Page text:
|From Billboard, Aug. 10, 1968|
Their first Stax LP (STS-2004) was already out in December 1968, produced and engineered by Steve Cropper. It certainly is one of their most memorable Stax albums. Eleven songs, no filler, and much variety, ranging from Otis's »Sittin' On The Dock Of The Bay« to »Long Walk To D.C.«.
|Stax LP # STS-2004 (1968)|
Be that as it may, below you can listen to the one political song of this LP, entitled »I See It«, that did not go down favourably with many Americans. It is telling that this tune was released by Stax in the UK (Stax UK # 118), but not in the U.S. Although the song is, much in the Staples tradition, rather optimistic in outlook, there is a dis- turbing coda which re-creates, even today, the entire tension of the period by its rendering of the Star Spangled Banner. Best I quote here from the Stepfather of Soul page: »I See It finds Mavis and the group imagining a United States free from dis- cord and racism but full of brotherhood and national pride ... as the group goes to the fade the listener is jarred back into "reality" by a very discordant string version of The Star Spangled Banner, under which another violin plays Yankee Doodle. A very odd way to end such a positive tune, to be sure, but it very effectively underscores the problems that lurked underneath the surface in 1968 and still lurk today.« But it's not only about racism and social unrest. Think of the current case of the health care reform which is about to founder. If it does the poor will pay for it ... albeit only metaphorically, because the problem is exactly that they cannot pay ... ah well, no further, it makes me mad.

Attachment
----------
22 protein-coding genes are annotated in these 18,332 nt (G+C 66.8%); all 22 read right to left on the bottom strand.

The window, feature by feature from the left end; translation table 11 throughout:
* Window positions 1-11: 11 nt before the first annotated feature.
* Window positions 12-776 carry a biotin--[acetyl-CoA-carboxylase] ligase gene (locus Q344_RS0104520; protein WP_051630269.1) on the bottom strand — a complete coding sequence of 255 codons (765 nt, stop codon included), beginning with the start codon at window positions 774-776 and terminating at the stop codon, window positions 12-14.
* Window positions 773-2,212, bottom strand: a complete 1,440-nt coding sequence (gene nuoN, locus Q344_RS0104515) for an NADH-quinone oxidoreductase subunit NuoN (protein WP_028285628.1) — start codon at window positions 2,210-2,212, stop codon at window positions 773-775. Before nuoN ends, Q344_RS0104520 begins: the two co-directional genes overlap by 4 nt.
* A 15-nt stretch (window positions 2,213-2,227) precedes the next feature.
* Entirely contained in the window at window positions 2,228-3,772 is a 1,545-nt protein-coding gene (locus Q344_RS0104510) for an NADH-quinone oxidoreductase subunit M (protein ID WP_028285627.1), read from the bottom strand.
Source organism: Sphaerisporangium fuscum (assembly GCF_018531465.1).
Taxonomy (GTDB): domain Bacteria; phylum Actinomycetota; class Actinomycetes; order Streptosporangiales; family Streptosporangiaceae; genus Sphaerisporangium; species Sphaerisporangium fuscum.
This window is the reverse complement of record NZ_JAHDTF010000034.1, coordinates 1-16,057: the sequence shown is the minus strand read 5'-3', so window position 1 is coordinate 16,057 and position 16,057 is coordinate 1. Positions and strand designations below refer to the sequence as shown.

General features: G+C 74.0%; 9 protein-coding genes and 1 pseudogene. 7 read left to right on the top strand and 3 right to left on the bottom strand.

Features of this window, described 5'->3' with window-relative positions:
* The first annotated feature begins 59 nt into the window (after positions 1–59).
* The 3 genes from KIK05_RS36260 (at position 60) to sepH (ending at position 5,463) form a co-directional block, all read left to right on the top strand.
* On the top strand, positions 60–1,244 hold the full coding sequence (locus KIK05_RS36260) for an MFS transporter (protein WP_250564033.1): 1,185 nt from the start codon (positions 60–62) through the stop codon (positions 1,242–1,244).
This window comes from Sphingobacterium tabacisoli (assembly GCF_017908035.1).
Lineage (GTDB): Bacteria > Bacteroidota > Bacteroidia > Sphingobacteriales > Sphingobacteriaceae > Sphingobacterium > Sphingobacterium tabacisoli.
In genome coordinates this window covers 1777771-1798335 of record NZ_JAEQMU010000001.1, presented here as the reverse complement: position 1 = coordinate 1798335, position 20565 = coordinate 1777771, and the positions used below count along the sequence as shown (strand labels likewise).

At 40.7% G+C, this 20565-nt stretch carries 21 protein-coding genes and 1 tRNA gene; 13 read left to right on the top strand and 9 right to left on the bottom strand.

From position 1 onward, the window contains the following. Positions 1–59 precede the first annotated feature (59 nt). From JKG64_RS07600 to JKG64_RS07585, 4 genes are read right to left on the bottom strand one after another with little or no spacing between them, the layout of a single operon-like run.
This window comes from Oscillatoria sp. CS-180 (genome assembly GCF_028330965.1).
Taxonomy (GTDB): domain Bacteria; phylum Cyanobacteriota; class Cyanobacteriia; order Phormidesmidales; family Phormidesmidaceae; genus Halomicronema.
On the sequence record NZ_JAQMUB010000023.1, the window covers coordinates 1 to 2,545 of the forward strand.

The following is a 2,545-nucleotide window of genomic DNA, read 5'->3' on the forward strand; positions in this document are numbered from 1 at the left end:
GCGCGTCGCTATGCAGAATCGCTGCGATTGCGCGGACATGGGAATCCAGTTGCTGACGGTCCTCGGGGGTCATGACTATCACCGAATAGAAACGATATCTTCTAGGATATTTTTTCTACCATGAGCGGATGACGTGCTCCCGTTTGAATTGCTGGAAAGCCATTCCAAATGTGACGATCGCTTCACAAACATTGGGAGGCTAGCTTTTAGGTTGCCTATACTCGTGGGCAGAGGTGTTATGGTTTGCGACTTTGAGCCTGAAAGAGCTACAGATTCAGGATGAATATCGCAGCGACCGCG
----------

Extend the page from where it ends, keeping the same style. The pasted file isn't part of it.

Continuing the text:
For good measure, there is a second song as well, Bonnie L. Bramlett's & Carl D. Radle's »We've Got To Get Ourselves Together«, again admirably done by Mavis Staples (did she ever do anything less than admirably?). Would that things work out as imagined by the Staples in 1968 ... usually they haven't, but there's always hope.
The Staple Singers: »I See It« / »We've Got To Get Ourselves Together« from the Stax LP # STS-2004 (1968):
|The Staple Singers, from the back cover of Stax # 2004.|